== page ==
So I finally have time to update the blog properly....


We arrived in el Chalten, Patagonia, 2 weeks ago and it's been a real experience so far. The weather out here really is as bad as everyone thinks- wella ctually it doesnt rain too much but the wind in incessant. Makes tent life a bit noisy when there's a gale going on outside. However within a few days we had been up and started stocking our Base Camp which was at the head of the morrain right below Cerro Torre. We never got to see anything though as the clouds envelop the Torres pretty much all the time.


After a week, a two day weather window reared its head and we headed up with the classic Exocet Chimney on Cerro Standhardt as our objective. Having not managed to see anything mountainous yet we decided to get on Exocet just to give us something to get our heads into Patagonian climbing.


Walking into Base Camp was amazing as we got our first glimpse of Cerro Torre from afar and whilst it kept dipping in and out of clouds for the rest of the day we got to sit directly below it and marvel at how amazing it is. You can easily get distracted with the views of the Torres from the glacier floor but on the other side lies Fitz Roy and its satellite peaks. a Huge escarpment of red granite that towers overhead.


Cerro Torre, one bitching looking mountain



A Room with a view....





The Fitz Roy Range


2am and we head off under a half moon. The Torres infront and above us shine red in the moonlight whilst the Fitz Roy massif casts a dark shadow over the glacier at our backs.



On the approach to Cerro Standhardt (just up and right of Will)



1200m of approach on perfect snow and a couple of photos brings us a few hours later to the Col Standhardt. Here we get our first view of the impressively huge Patagonian Ice Cap.


Geared up and we get on with our first taste of Patagonian climbing. Will takes the first block lead and after a couple of memorable pitches we start a long traverse over snow ramps to the base of a really obvious deep chimney that forms the Exocet Chimney.


That day, Exocet proved very popular choice due to the short weather window and we found ourselves surrounded by real Alpinists. The kind of climbers who have combined the European strength of top end climbing technique and ability and the American strength of being a really tough bastard. Makes for a good alpinist. Ahead of us Colin Haley was rope-soloing the route, behind us Bjørn-Eivind Årtun and Robert (second name?). On a route on Cerro Egger to our side was Simon Anthamatten and Michi Lerjen. Surrounded by such strong teams I couldnt help but feel a little privileged to see them all at work- you cant actually comprehend how light and fast these guys are.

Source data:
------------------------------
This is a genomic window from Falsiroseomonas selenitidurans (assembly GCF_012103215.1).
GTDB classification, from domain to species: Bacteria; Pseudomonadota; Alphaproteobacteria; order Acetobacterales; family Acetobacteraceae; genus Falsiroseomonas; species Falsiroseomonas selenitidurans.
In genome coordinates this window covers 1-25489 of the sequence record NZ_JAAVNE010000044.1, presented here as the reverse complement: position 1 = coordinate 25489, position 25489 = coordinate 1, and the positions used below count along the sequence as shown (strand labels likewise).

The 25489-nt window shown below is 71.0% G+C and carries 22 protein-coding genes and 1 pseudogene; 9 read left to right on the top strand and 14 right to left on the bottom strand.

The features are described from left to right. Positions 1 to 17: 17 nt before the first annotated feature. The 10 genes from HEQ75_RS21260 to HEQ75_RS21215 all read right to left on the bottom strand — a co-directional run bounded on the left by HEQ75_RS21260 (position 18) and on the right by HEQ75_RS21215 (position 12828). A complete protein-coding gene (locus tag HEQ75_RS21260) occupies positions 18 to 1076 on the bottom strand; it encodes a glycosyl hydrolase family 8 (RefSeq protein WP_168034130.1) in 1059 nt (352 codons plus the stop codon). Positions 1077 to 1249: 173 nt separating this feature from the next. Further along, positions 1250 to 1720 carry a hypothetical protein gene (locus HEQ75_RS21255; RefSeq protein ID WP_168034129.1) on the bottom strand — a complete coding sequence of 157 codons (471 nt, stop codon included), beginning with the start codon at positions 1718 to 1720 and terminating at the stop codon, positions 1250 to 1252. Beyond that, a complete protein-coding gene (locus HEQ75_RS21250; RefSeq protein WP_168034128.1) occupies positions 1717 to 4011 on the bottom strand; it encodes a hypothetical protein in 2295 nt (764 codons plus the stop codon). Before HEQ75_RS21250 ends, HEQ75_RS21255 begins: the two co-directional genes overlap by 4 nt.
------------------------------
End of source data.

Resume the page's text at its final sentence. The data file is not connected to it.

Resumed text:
On the first pitch of Exocet



The second mixed pitch



Sunrise over Fitz Roy



Heading into the snow ramps, Fitz Roy behind


Snow Ramps...


Approaching the short ice pitch that brings you into the chimney proper, Fitz Roy behind



Short but very wet ice pitch that leads into the Chimney



Short but very wet ice pitch that leads into the Chimney


The meat of thee route starts here with three very long and sustained ice pitches that culminate in a WI6 crux pitch. I'm not sure if it was WI6 but my forearms were exploding by the end of it all and arriving on the summit ridge was incredible.



Myself in the chimney, © Will Sim


Will on the first pitch



Arriving at the belay



Getting stuck into the second pitch, © Will Sim



High up on the third ice pitch, © Will Sim



Will arriving at the belay after the third pitch



Short mixed section before the summit mushroom, © Colin Haley

Still no wind and only a short mixed section and snow traverse would bring us to the base of our first Patagonian Ice Mushroom. The kind of thing you see in alpinist Magazine but was now right in front of us, humbling.


WOW!





Stitch of three shots from the summit ridge


The Mushroom only gets a grade of WI3 so its nice and easy but wow what a summit. Cerro Torre and Egger feel like only a stones throw away and the ice cap covers as far as the eye can see. Looking back towards El Chlaten and it's the opposite with lush greenery and lakes. All in all an amazing place to be right then and maybe one of the best things I've climbed for all round 'wow' factor.



The 'other summit'- Cerro Egger and Torre behind




Will (LHS) and Jon (RHS) on the summit, Cerro Torre and Egger in the background



Summit, Cerro Torre and the Patagonian ice cap